Janet Kole was a lawyer for over thirty years, before retiring to write full time about lawyers getting murdered. Her new series, The Odd Fellows, introduces a retired lawyer and a hit man who team up to save the lawyer's daughter from a common client.
Janet was a reporter for the Record (aka The Bergen Record) before law school, and had a monthly column on women and the law in Harper's Bazaar.
– Kirkus Reviews
A senior partner at a Philadelphia law firm, whose colleagues may be trying to push him out, collides with a professional assassin in this thriller.
When two of Jack Morgenthau’s clients, Stanley Barnard and his mother, clash over the family hardware company, Jack bows out. It’s a conflict of interest, after all, though he still infuriates both Barnards. Partners in the Firm Underwriting Committee, in a power grab, use Jack’s newly irate clients as grounds to force him out of the firm. Trouble, meanwhile, is also brewing just across the street from the Barnards’ factory. Old Rick Kozak, founder of We Love Trash, fields an offer to buy his transfer station. The buyer’s representative, Larry Evans, is actually a hit man who’s ridden into town to take out the company owner. But Larry’s client apparently wants more than just Old Rick murdered, so the killer will have to stay in Philadelphia for a spell. Jack, debating whether or not to fight the FUC, has no idea what he would do if he opted to retire. Larry’s considering retirement, too, but his hit list unfortunately has a new name: Jack’s daughter Monica, an Environmental Protection Agency lawyer. The two men’s lives inevitably intersect, with a surprising outcome. Kole (Suggestion of Death, 2011, etc.) seasons her novel with a bit of farce; sure, characters pronounce FUC as “eff-you-see,” but it’s hard not to glimpse the sporadically uttered curse. Jack is a refreshingly direct protagonist. When head of operations David Smith, for example, tries to pack up Jack’s office, Jack bluntly tells him, “I’m one of your bosses. Get out of my office.” At the same time, the calculating Larry is chilling. He may be losing his taste for his profession, but he kills more than one person in the story, and he’s clearly exceptional at it. Regardless, the author retains her tongue-in-cheek narrative all the way until the final act, a coda that’s both unnerving and gleefully comical—with the potential for a follow-up book featuring at least one of the characters.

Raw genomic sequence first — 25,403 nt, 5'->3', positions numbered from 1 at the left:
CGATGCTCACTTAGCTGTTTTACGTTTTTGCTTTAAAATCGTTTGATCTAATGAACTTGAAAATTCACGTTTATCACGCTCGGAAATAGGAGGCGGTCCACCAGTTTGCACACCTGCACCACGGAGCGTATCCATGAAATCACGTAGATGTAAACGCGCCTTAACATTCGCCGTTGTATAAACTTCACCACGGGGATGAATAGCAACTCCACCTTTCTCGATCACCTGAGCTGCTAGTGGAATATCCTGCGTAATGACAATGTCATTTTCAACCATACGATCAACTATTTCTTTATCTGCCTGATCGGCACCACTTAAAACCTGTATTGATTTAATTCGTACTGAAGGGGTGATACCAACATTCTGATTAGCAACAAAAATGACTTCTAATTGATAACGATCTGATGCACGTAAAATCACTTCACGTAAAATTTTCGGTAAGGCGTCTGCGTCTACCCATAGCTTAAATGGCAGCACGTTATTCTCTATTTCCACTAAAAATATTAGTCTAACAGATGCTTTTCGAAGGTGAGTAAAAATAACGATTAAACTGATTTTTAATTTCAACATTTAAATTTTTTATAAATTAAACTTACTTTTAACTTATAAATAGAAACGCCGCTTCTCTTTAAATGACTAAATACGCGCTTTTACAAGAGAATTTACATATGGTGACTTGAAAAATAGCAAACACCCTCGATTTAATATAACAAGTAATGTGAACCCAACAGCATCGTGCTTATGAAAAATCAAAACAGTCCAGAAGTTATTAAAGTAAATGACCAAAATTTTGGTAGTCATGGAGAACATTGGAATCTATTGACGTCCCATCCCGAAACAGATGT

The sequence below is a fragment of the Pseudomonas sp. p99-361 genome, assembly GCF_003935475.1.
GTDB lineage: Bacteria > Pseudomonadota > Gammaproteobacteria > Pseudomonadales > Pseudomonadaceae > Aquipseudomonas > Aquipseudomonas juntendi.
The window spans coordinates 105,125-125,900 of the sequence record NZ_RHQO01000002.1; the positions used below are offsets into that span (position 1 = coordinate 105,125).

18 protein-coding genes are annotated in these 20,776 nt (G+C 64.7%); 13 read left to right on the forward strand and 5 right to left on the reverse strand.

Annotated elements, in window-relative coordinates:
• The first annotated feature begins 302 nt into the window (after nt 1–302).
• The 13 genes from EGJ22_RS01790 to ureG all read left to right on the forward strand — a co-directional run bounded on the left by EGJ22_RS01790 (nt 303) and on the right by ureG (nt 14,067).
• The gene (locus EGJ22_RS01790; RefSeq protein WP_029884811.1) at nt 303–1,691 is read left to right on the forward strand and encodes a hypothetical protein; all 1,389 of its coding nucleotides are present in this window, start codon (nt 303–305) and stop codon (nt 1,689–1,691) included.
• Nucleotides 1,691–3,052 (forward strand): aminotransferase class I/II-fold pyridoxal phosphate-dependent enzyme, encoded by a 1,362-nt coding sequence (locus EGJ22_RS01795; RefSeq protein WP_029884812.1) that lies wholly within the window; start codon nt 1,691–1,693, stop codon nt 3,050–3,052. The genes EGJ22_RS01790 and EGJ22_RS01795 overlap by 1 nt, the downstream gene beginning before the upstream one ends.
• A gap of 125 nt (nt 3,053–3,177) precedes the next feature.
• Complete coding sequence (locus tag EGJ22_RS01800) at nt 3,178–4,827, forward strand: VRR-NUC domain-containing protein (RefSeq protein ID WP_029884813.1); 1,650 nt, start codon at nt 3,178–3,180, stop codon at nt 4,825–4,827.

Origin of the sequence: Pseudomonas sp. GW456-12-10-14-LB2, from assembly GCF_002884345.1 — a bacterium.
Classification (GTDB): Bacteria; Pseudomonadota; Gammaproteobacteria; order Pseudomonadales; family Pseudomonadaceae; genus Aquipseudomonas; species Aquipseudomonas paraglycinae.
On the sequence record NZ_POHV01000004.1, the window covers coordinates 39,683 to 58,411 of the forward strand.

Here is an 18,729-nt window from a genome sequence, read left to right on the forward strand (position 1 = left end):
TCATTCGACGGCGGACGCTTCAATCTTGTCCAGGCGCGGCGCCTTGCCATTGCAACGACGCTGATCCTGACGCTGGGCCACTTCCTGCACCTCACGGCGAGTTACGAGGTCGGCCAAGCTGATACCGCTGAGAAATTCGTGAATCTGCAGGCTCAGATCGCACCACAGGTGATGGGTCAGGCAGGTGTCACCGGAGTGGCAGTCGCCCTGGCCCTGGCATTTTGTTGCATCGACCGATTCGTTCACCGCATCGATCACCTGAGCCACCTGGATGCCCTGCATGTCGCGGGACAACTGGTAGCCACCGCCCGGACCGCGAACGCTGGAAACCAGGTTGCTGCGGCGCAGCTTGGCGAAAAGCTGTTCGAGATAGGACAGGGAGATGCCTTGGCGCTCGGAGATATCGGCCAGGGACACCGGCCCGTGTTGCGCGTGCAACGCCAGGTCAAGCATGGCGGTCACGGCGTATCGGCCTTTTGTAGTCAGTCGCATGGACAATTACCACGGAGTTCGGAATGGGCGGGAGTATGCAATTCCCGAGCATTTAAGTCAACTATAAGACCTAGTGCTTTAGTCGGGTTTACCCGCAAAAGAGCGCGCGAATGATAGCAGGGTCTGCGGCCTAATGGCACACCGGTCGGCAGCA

A witty tale with two retirees—a lawyer and a hit man—cleverly paralleled.
Pub Date: Feb. 18, 2016
Page count: 286pp
Publisher: Vinson Books
Review Posted Online: Feb. 23, 2016
In Kole’s debut murder mystery, a large law firm becomes a crime scene—and lawyers become the suspects.
When retired lawyer David St. Clair is brutally murdered, our narrator and hero, a lawyer from David’s firm whose name and gender are never revealed, sidesteps the police and investigates his or her own leads. The law firm offers plenty of suspects, most notably Michael Bolden, the firm’s managing partner. Michael is notoriously conniving, behaves erratically and suspiciously goes missing in the wake of David’s murder. But when one of Michael’s severed fingers arrives at the office demanding no one pursue him, our narrator only becomes more engrossed in the mystery. From here, the story is a cookie-cutter procedural, with our narrator working through a string of devious suspects, including maligned co-workers and old friends. Our narrator pursues these leads with the gusto of a latter-day Nancy Drew (or maybe Encyclopedia Brown) and reveals a host of surprising turns as the story progresses. It seems each character Kole introduces has a secret past and is determined to keep our narrator from discovering the person responsible for tormenting the law firm. To that end, subtlety is not one of Kole’s priorities, and she even goes as far as to end many chapters with a line assuring readers the plot is continuously thickening. Kole does a good job of living up to the promise and manages to tie even the most tangential red herrings into her story. In the end, however, the biggest mystery remains the one surrounding our narrator. Kole goes to a lot of trouble keeping this character a mystery to her readers, and it’s not clear why she takes this approach. The book’s narrator is our gateway into the story, and it’s unfortunate that we never get to learn more about him or her. This page-turner is better than your average episode of Law & Order and will satisfy those in the mood for a straightforward mystery.
Pub Date: Aug. 28, 2011
Page count: 283pp
Review Posted Online: Sept. 27, 2011
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